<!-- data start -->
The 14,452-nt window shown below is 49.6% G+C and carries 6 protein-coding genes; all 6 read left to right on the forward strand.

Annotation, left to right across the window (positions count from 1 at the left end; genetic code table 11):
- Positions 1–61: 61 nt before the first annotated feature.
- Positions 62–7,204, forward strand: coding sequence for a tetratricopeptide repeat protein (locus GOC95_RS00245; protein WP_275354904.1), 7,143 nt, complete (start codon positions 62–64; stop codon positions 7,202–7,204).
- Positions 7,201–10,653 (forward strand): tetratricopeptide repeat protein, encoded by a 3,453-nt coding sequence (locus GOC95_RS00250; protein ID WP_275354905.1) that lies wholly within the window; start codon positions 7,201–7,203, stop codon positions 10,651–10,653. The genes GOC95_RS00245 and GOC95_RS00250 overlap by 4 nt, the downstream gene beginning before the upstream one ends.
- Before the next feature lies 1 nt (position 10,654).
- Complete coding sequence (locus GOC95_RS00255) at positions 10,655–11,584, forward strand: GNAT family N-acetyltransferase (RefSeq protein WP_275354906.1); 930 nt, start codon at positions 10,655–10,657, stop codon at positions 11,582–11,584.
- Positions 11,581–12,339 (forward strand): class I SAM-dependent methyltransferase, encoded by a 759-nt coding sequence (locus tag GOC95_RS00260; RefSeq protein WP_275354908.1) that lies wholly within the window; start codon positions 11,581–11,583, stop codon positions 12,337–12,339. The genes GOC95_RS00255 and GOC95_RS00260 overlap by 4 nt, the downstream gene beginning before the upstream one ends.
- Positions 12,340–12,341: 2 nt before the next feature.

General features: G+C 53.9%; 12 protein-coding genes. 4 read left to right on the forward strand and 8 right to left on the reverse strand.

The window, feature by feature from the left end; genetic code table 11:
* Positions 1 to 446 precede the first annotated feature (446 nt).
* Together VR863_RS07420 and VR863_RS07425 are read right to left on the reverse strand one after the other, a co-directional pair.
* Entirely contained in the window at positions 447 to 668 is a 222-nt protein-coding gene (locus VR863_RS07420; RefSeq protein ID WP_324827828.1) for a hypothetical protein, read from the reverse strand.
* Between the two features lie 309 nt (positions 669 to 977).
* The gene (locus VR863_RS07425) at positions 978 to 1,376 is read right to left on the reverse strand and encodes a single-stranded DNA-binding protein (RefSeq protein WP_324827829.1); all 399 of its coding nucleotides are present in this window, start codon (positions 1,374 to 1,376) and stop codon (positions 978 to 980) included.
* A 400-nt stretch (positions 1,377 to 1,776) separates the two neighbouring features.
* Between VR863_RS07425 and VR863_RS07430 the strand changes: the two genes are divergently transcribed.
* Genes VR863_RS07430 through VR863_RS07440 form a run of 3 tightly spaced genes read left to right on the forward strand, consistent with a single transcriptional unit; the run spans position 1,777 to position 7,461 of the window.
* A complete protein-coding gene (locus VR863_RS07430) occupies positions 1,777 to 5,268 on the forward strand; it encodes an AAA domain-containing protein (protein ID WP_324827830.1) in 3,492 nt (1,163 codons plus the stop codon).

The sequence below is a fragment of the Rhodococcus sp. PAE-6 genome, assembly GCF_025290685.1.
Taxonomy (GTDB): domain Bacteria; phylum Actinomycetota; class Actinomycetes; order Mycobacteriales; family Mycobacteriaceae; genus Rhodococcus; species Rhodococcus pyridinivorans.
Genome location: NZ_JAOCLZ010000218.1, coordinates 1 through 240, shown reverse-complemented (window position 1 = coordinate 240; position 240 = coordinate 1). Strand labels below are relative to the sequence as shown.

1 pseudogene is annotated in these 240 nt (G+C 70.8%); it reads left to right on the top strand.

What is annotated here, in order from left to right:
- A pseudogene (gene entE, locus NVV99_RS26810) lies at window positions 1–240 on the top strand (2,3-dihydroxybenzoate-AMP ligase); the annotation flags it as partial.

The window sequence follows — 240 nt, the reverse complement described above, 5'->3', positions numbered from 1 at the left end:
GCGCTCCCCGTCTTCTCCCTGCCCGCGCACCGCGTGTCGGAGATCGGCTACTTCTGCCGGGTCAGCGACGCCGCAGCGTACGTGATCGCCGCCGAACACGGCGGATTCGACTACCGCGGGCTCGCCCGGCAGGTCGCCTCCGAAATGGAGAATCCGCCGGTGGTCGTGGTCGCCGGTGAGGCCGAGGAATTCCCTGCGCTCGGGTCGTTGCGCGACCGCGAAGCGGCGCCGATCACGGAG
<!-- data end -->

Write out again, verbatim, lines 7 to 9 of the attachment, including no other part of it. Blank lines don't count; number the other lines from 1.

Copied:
- Complete coding sequence (locus GOC95_RS00255) at positions 10,655–11,584, forward strand: GNAT family N-acetyltransferase (RefSeq protein WP_275354906.1); 930 nt, start codon at positions 10,655–10,657, stop codon at positions 11,582–11,584.
- Positions 11,581–12,339 (forward strand): class I SAM-dependent methyltransferase, encoded by a 759-nt coding sequence (locus tag GOC95_RS00260; RefSeq protein WP_275354908.1) that lies wholly within the window; start codon positions 11,581–11,583, stop codon positions 12,337–12,339. The genes GOC95_RS00255 and GOC95_RS00260 overlap by 4 nt, the downstream gene beginning before the upstream one ends.
- Positions 12,340–12,341: 2 nt before the next feature.